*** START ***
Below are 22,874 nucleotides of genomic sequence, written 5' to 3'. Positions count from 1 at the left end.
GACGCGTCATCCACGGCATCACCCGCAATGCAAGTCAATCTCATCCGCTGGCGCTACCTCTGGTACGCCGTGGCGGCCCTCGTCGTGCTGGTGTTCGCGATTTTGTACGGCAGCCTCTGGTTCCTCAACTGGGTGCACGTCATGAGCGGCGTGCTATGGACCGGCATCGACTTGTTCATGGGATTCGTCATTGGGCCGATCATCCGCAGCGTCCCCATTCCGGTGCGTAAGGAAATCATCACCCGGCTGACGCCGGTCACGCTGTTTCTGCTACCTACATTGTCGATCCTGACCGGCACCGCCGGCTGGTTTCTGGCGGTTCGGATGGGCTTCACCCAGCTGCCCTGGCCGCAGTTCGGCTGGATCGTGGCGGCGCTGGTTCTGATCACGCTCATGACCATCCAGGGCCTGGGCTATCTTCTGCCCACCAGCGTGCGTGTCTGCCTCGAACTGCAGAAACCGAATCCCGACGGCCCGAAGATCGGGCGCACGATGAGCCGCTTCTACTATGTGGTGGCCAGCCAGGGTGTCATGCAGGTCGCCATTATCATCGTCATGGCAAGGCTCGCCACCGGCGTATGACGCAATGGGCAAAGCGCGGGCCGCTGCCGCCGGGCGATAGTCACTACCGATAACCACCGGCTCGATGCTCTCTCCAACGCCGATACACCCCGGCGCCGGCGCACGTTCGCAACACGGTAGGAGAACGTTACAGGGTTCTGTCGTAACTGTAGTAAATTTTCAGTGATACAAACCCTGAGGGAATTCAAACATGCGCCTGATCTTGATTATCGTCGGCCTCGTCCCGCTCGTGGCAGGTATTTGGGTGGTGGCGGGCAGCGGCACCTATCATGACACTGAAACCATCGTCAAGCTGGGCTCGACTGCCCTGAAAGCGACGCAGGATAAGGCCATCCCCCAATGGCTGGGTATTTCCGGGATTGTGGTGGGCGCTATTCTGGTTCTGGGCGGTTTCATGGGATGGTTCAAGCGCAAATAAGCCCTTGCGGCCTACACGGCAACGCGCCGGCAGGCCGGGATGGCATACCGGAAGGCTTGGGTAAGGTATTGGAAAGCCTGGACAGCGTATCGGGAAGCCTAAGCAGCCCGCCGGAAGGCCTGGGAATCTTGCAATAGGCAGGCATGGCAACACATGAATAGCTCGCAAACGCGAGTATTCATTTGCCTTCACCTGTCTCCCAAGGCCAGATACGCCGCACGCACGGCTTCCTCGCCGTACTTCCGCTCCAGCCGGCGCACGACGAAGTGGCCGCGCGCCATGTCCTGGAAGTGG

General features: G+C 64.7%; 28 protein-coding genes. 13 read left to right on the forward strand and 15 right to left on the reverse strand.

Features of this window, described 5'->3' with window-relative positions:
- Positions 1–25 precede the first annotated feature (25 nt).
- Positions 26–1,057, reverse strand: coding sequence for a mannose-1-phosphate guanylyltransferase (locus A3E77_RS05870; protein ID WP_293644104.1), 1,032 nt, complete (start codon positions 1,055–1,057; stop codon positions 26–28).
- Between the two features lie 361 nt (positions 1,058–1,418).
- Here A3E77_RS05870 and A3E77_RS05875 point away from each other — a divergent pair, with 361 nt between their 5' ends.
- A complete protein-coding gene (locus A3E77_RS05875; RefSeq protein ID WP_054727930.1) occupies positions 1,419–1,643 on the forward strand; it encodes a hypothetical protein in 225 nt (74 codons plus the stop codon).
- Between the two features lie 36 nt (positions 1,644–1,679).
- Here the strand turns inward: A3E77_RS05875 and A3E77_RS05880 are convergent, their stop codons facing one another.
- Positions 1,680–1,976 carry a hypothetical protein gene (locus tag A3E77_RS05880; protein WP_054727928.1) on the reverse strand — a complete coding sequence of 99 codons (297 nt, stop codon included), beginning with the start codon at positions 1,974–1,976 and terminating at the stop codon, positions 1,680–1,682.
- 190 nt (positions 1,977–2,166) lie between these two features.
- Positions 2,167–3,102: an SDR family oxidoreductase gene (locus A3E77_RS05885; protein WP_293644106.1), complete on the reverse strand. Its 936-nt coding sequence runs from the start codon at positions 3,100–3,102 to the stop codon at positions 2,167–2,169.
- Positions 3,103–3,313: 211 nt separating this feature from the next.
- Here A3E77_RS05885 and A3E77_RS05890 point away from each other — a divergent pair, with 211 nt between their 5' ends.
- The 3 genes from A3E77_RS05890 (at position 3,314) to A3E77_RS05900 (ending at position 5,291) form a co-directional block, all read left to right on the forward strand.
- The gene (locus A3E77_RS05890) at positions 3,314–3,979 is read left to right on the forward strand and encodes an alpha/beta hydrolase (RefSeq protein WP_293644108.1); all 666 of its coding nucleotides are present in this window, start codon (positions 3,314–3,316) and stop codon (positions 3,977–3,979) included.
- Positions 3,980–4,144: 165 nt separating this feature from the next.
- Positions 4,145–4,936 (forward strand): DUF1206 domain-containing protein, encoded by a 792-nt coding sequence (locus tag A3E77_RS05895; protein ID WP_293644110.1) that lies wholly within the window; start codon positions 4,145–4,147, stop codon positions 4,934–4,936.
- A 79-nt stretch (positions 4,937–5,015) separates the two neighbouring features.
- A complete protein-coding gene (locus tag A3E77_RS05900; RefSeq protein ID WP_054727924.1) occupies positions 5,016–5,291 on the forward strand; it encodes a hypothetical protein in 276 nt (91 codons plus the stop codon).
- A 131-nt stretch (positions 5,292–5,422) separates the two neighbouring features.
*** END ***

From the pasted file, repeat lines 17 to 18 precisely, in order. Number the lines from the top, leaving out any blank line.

- The 3 genes from A3E77_RS05890 (at position 3,314) to A3E77_RS05900 (ending at position 5,291) form a co-directional block, all read left to right on the forward strand.
- The gene (locus A3E77_RS05890) at positions 3,314–3,979 is read left to right on the forward strand and encodes an alpha/beta hydrolase (RefSeq protein WP_293644108.1); all 666 of its coding nucleotides are present in this window, start codon (positions 3,314–3,316) and stop codon (positions 3,977–3,979) included.